Being an archivist is like being a pirate. Just hear me out on this one.
Popular images of pirates depict them as adventurers navigating the high seas on the search for hidden treasure. Although archivists don’t tend to engage in swashbuckling, or get scurvy (because eww), they do get to explore collections in order to discover the “riches” inherent to every collection. Plus, they have to find a way to share that treasure with the world. That’s where the similarities pretty much end.
Okay the name’s not exciting, but processing plans are beautiful, beautiful things! When an archives receives a donation, the records are not usually perfectly organized — already prepared to transplant into boxes and immediately perfect for public viewing. When an archivist creates a processing plan, they lay down a model for how the record should be organized so that the records can be accessed by researchers that come to the archives. Processing plans allow archivists to think critically about what is contained in a collection, but plans also make them consider how that information should be displayed so that researchers are able to easily find what they need. See? Treasure map. My inner Virgo that loves order and cleanliness rejoices.
Every archives is unique, so elements within the processing plan may differ depending on the collection itself or the organizational strategies that are put in place by an institution’s archivist. In my opinion, there are three major elements that should appear in all processing plans. There are multiple subheadings that I think go beneath each of these major themes– I will go into some suggestions for each below:
1. Current State: This is the place in the processing plan devoted to describing (you guessed it) how the collection currently exists, including any information regarding the accession information, how the collection was donated, how it appears to be ordered, and the biographical sketch/organization information that will be used to create a summary of the collection for the finding aid. This is also where the processing plan should underscore the scope and content of a collection, or an inventory of sorts of what documents appear in the collection. Generally a more detailed summary appears when you are suggesting an arrangement, but the scope and content is great for a big picture of what is contained in the collection. Here is a great example from the Harvard University wiki:
EXAMPLE: The papers of My Best Friend include travel diaries, family scrapbooks, personal and professional correspondence, photographs, 23 audiotapes and 45 disks.
2. Arrangement: As suggested above, this is where the real organization happens. In the arrangement section of a processing plan, the scope and content is broken down into specific individual series as well as notes for how items within the series should be arranged. Harvard University continues the My Best Friend example below:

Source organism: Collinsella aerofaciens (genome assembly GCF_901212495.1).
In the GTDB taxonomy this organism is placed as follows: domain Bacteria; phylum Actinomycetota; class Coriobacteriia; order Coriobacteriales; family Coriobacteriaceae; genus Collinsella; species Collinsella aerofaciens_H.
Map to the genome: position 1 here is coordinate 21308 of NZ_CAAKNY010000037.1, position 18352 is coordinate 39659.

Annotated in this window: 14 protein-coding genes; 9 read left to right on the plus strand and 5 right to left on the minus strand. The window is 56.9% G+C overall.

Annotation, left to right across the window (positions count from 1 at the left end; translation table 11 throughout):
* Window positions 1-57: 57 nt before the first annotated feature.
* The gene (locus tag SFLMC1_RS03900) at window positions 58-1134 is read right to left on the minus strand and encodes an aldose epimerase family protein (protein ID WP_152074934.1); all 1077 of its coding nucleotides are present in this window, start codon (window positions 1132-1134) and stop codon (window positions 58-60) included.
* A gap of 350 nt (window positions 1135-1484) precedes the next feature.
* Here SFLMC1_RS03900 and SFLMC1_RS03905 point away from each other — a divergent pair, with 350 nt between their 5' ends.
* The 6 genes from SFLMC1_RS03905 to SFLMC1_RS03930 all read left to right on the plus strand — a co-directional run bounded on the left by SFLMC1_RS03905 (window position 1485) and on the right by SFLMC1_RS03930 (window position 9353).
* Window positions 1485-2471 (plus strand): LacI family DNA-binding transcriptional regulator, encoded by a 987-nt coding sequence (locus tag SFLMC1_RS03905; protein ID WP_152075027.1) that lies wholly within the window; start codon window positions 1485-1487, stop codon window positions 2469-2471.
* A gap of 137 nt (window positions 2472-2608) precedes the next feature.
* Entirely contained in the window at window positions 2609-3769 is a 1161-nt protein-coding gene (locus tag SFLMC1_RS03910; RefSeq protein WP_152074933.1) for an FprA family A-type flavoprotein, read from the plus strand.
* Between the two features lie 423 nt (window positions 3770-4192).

EXAMPLE: Series I. Biographical and Personal (4 cartons)
Series II. Diaries (7 cartons)
Series III. Correspondence (12 cartons)
Series IV. Writings (3 cartons, 2 file boxes)
Series V. Photographs (6 cartons, 8 folio boxes)
Each series as shown above would include information about the specific documents, photos, correspondence, etc. as well as the rough dates. Specificity is key in this component. The more in depth this section is, the easier the ensuing organization will be. It’s worth mentioning that you should always get to know the collection inside and out before beginning the processing plan. If you only glance through each section, you are not ready to organize all of the elements. It is worth taking a few hours or days depending on the collection’s size to see what is in the collection as well as how that collection is already organized. In the world of archives, the process of learning the collection before arranging it is referred to as intellectual control.
3. Work Summary: This section is pretty self-explanatory. This section is a good place to establish a checklist of what exact work needs to be done in order to complete the processing of the collection. Some questions this section should answer are, “What kind of supplies will I need to preserve the collection? Is there anything that needs separate storage? When should the finding aid be completed? What tasks can I delegate to students/interns?” This section would also be a good place to discuss how long the collection will take to process as well as the supplies needed for when the collection is available to be moved into folders and archival boxes.
The three elements listed above are a very rough outline of what might be contained in a very general processing plan. The link above shows a fantastic template Harvard University supplied on their wiki page. It absolutely bears repeating. You can find it here.
In summary, the processing plan is your friend. Detailed organization at the onset of the processing procedure makes all the difference in the world between organizational bliss and utter frustration. Want to know more? The Society of American Archivists has a fantastic book available on their website called How to Manage Processing in Archives and Special Collections. I know what I’m putting on my x-mas list!
Ellen is a Graduate Assistant at the WLA and is in the first year of her M.A in Public History at Loyola University Chicago. Before moving to Chicago, Ellen was a Kindergarten teacher in Louisiana. She enjoys brunch, procedural dramas, and pugs.
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